I designed the cover of The Experiment in Morbidity — because there was Dungeons & Dragons in my house when I was growing up, we always had lots of graph paper (which is good for drawing maps), and I think I was visualizing the creepiness of the filled-in or cross-hatched trap squares on those map, and then extending that to think about the way one might record a deceased research subject on a large chart or spreadsheet. I’m not sure how much of that is legible on the final cover, but it was entertaining to think about, and Scott Sweeney at Grey Book was really patient and thoughtful about putting the design into the format required by his fabrication process.

What are you working on now?

Right now I’m looking at a 60-piece series of longer prose poems — I’m still trying to solve the problem of the short attention span, and I’ve decided that holding the form stable from poem to poem as I did in my first chapbook might create some kind of connection — or illusion of connection, fine, whatever — between disparate feelings and attitudes. A few pieces from it were in Sou’wester in 2012, and even though they ranged from a Chinese train narrative to a list of postcards, they still got published as a kind of suite, so I hope they’re holding together. It helps to be working with more words than the average free verse poem (I think they were published as fiction); each piece has more of its own gravity, so they take more stable orbits.

What question would you like to ask the next chapbook author featured at Speaking of Marvels?

Does the chapbook form have an impact on the politics of the poems that appear inside it?

A question from Re’Lynn Hansen: What do you think the connection is between image and language, and how might this connection be seen in your writing?

This was one of the entertaining parts of writing Watching Lumia — the acts of translation from the mechanical into the visual, the visual into the experiential, and the experiential into the linguistic. I wanted to make all these processes as visible as I could in a short space, so what you get is not only a description of what’s happening in the machine or on the screen, but what’s happening to me while I am watching the machine through the screen. To me, making those layers explicit produces a more dimensional version of the art piece, which of course never exists in a vacuum and is always being watched by some person in some place. The fun part is that my work to think about translating the things I see into the things I write mirrors the way that Wilfred (the artist of the piece) was able to turn mechanisms into visions, or even the way he could turn mechanisms into daydreams. I felt improbably connected to him by the end of the project. He saw his Lumia pieces as a music made of light, and that project seems really similar to making sentences out of images.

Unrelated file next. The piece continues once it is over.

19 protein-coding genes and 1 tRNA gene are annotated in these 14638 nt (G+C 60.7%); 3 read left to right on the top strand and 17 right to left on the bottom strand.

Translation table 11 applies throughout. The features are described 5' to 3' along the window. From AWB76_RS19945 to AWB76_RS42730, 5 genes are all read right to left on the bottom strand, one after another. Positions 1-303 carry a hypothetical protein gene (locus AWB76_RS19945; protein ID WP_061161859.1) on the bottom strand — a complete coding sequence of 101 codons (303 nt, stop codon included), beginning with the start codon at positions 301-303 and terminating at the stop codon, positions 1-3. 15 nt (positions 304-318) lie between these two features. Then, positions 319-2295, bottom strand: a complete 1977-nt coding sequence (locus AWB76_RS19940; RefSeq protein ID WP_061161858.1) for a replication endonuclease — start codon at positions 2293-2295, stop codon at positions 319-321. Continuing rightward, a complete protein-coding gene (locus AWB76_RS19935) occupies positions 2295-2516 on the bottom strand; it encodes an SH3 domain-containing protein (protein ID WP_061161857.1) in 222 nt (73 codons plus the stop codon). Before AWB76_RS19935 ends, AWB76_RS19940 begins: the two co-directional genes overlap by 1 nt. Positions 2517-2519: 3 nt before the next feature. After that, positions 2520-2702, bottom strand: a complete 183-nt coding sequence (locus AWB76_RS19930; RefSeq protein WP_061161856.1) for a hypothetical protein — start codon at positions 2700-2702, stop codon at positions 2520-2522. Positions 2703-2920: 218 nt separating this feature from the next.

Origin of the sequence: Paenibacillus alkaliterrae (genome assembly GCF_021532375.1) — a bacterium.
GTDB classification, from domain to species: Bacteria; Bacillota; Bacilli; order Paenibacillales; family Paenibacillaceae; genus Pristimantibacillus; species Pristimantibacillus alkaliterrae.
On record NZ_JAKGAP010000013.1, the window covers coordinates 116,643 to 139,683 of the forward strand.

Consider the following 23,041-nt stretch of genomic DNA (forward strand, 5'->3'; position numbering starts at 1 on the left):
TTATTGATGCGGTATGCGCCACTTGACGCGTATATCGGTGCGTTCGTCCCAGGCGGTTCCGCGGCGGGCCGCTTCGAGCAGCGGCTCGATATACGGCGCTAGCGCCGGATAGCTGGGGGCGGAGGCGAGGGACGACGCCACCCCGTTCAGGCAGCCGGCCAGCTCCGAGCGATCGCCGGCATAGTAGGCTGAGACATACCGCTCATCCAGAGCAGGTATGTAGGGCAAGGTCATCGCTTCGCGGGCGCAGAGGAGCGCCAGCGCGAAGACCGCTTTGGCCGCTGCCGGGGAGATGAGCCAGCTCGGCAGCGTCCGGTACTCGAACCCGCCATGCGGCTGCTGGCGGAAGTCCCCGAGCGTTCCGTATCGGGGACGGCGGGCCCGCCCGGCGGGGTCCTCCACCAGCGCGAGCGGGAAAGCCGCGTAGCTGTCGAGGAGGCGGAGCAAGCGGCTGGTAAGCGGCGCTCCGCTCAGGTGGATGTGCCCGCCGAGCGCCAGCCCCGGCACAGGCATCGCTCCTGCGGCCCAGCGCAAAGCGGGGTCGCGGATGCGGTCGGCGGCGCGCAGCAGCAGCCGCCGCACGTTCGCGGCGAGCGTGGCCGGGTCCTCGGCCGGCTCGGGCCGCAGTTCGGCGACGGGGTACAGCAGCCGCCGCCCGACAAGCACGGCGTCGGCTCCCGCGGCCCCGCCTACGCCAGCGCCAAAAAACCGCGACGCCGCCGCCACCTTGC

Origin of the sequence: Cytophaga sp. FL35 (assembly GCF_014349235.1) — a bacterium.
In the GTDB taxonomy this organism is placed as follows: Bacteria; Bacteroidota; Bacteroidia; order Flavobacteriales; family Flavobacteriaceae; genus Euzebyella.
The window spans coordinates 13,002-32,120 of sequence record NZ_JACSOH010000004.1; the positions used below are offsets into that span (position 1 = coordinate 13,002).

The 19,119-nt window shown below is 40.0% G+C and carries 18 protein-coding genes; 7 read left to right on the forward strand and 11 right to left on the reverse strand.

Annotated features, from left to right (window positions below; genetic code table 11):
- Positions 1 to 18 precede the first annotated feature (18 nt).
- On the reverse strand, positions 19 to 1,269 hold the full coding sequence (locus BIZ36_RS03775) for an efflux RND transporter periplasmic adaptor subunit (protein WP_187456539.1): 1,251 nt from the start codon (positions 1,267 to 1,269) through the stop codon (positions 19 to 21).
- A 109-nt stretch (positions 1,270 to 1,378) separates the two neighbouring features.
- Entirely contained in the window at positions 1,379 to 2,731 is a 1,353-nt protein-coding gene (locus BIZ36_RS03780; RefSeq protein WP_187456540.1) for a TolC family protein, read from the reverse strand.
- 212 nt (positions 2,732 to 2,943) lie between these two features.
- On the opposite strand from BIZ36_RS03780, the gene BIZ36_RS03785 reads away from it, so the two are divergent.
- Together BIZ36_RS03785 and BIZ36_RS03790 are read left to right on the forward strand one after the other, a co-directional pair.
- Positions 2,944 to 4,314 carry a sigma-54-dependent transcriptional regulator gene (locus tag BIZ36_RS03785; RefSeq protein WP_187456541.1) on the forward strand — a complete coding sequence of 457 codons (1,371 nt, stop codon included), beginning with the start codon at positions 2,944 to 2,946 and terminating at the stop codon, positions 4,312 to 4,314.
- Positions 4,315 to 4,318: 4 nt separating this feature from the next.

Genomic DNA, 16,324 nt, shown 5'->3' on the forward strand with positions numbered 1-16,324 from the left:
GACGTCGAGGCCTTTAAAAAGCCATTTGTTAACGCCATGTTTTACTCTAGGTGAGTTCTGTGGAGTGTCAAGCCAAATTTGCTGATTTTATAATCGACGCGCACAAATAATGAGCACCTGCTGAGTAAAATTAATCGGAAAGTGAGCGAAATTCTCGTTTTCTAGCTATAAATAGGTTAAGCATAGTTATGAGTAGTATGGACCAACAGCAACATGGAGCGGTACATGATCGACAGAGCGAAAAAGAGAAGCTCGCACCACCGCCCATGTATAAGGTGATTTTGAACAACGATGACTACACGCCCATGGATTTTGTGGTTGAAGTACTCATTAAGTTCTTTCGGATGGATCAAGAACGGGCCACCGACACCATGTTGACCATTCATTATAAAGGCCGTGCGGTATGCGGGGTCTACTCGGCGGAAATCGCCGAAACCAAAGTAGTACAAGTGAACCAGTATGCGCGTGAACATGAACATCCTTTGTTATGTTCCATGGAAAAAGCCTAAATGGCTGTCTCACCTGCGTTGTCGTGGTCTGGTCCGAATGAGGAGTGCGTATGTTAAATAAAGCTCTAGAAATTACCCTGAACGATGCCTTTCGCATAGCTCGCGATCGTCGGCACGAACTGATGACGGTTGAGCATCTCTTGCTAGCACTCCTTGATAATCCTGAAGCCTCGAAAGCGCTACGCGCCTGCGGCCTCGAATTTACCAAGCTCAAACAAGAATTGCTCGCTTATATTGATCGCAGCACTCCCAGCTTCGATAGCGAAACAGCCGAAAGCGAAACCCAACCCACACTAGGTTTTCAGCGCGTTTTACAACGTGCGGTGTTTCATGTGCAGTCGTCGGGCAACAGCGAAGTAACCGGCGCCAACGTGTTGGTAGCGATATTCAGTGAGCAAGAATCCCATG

I’m actually a translator in my academic life, so I’m often compelled to consider how much invention and innovation is required for good translation. The Lumia piece I watched runs on an extremely long cycle (hundreds of days), so it’s not possible to see the same piece twice. There’s certainly never been anyone who watched the particular hours of the piece I watched in the particular arrangement I watched them (because I only did about 10-3, and would go at most once a week, on an irregular schedule). So what I’ve rendered from the artwork is actually a totally arbitrary, completely unique subset of the possible artwork — and that unique creation had its own shape before I even put the pen to the page. This sort of thing is why I don’t feel like my language replaces the image, or is a pale version of it; if you go see a Lumia yourself, it’s not going to be the same one, and in any event it’ll be you seeing it and not me.